How the last four years have flown by. It seems only yesterday we were in full swing of a record-breaking Olympic Games – and I’m not talking sporting medals. London 2012 set a new high for social media, with 150 million Olympics-related tweets and 100 million Facebook posts or comments across 16 days of games.
The race is still on. Since 2012, smartphone ownership has increased by about 1.4 billion1. There’s been a boom in the creation and consumption of video content, driven by a greater number of online platforms through which to watch it. Traditional television viewing figures for millennials have dropped by around a quarter, while a 2015 survey found that 40% of sports fans now access content via their laptops, smartphones or tablets.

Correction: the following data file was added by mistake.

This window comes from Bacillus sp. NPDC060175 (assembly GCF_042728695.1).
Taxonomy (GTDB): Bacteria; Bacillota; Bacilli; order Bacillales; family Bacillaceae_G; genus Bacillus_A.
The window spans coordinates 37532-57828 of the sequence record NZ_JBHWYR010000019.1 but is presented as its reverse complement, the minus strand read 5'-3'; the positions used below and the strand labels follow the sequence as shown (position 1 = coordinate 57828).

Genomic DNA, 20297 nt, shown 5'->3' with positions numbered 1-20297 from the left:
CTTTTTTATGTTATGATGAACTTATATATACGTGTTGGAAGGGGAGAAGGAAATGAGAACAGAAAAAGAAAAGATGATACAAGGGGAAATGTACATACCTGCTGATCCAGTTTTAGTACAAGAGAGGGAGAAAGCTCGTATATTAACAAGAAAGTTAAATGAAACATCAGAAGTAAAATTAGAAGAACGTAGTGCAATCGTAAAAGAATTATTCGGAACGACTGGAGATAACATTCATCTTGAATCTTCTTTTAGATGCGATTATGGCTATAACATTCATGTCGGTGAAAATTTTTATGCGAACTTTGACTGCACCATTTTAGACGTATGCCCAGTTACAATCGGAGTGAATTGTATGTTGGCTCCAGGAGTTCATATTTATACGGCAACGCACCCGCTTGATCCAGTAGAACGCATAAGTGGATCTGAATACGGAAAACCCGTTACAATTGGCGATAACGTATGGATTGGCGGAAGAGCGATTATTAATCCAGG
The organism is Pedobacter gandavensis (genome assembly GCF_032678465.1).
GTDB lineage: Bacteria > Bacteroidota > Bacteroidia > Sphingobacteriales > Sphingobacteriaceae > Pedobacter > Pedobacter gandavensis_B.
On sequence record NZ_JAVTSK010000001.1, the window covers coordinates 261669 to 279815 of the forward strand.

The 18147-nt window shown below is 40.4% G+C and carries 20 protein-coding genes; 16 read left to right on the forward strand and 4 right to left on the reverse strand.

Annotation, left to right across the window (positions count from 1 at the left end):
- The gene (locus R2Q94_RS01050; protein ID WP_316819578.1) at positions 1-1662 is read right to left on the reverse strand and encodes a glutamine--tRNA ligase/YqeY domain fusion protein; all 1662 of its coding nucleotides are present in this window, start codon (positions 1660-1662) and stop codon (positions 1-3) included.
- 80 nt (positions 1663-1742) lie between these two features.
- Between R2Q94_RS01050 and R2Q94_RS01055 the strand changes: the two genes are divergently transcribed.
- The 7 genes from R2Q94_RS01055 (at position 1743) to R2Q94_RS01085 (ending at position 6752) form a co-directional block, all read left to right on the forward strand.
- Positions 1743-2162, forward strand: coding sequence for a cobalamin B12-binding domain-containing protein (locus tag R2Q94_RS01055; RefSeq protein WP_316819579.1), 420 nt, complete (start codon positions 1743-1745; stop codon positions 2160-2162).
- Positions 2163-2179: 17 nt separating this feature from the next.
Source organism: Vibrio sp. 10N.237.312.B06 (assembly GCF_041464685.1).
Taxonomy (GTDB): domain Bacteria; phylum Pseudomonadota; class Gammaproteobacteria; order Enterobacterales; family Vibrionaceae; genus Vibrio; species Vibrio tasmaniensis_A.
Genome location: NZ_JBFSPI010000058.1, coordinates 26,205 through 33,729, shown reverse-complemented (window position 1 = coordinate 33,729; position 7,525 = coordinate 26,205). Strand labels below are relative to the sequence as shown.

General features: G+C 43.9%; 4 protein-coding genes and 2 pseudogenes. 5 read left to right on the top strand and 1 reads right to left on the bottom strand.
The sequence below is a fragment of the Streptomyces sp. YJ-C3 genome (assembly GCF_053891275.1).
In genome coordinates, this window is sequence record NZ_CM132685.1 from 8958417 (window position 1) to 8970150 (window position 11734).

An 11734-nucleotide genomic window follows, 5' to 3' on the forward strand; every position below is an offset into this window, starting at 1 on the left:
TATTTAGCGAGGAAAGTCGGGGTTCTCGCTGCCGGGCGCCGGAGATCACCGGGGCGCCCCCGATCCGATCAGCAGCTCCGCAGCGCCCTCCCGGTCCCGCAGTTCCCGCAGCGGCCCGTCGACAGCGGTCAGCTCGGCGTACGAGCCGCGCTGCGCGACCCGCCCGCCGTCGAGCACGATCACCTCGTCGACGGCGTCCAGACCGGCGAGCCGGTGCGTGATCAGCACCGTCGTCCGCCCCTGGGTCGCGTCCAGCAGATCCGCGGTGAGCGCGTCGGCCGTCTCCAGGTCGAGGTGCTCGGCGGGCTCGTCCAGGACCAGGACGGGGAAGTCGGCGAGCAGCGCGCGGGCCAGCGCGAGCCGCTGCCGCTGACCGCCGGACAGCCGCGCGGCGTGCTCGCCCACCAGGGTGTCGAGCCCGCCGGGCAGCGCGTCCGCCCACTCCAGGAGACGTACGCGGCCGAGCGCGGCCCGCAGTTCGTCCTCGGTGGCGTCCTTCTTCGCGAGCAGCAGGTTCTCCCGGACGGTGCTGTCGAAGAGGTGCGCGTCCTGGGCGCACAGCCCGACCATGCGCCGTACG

This means that the 2016 Olympic Games is expected to take the technological leap even further, as shown by this infographic from Fetch.
With 19% of sports viewers watching via Facebook or Twitter, social media is playing a more prominent game than ever. The Olympic flame has its own Twitter account and you can follow the journey via its video streaming service Periscope. Meanwhile, Snapchat has teamed up with NBC and Buzzfeed to host exclusive – and importantly, mobile-first – video content from the event. These are just some of the internet trends influencing an Olympic experience that’s cutting a new physique for the future.
1 Mary Meeker Internet Trends reports, 2012 to 2016 statistics comparison